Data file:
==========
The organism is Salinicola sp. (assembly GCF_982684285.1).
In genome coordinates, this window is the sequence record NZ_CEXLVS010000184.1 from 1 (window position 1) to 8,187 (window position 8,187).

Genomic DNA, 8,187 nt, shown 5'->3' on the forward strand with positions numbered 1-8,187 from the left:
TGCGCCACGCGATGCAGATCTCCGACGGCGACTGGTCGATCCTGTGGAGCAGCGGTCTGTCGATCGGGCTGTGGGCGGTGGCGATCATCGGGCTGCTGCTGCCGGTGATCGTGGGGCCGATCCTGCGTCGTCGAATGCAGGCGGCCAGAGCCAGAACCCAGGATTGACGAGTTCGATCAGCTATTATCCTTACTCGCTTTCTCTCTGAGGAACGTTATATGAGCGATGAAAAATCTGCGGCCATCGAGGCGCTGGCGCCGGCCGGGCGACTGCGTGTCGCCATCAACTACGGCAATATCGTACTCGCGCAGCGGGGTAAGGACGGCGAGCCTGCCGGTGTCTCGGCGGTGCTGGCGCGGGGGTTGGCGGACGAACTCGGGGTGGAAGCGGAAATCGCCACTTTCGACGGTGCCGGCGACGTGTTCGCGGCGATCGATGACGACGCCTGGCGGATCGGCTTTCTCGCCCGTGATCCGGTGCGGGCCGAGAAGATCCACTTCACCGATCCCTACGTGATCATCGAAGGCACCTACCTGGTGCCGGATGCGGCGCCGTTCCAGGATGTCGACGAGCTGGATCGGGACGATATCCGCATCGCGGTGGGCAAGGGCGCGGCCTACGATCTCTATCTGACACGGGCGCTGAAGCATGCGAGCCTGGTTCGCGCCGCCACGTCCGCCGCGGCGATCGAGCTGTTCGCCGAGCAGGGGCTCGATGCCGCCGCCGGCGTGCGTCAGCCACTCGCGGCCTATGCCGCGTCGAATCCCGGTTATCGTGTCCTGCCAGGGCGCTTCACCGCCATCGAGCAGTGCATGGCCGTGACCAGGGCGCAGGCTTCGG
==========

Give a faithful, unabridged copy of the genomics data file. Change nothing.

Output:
The organism is Salinicola sp. (assembly GCF_982684285.1).
In genome coordinates, this window is the sequence record NZ_CEXLVS010000184.1 from 1 (window position 1) to 8,187 (window position 8,187).

Genomic DNA, 8,187 nt, shown 5'->3' on the forward strand with positions numbered 1-8,187 from the left:
TGCGCCACGCGATGCAGATCTCCGACGGCGACTGGTCGATCCTGTGGAGCAGCGGTCTGTCGATCGGGCTGTGGGCGGTGGCGATCATCGGGCTGCTGCTGCCGGTGATCGTGGGGCCGATCCTGCGTCGTCGAATGCAGGCGGCCAGAGCCAGAACCCAGGATTGACGAGTTCGATCAGCTATTATCCTTACTCGCTTTCTCTCTGAGGAACGTTATATGAGCGATGAAAAATCTGCGGCCATCGAGGCGCTGGCGCCGGCCGGGCGACTGCGTGTCGCCATCAACTACGGCAATATCGTACTCGCGCAGCGGGGTAAGGACGGCGAGCCTGCCGGTGTCTCGGCGGTGCTGGCGCGGGGGTTGGCGGACGAACTCGGGGTGGAAGCGGAAATCGCCACTTTCGACGGTGCCGGCGACGTGTTCGCGGCGATCGATGACGACGCCTGGCGGATCGGCTTTCTCGCCCGTGATCCGGTGCGGGCCGAGAAGATCCACTTCACCGATCCCTACGTGATCATCGAAGGCACCTACCTGGTGCCGGATGCGGCGCCGTTCCAGGATGTCGACGAGCTGGATCGGGACGATATCCGCATCGCGGTGGGCAAGGGCGCGGCCTACGATCTCTATCTGACACGGGCGCTGAAGCATGCGAGCCTGGTTCGCGCCGCCACGTCCGCCGCGGCGATCGAGCTGTTCGCCGAGCAGGGGCTCGATGCCGCCGCCGGCGTGCGTCAGCCACTCGCGGCCTATGCCGCGTCGAATCCCGGTTATCGTGTCCTGCCAGGGCGCTTCACCGCCATCGAGCAGTGCATGGCCGTGACCAGGGCGCAGGCTTCGG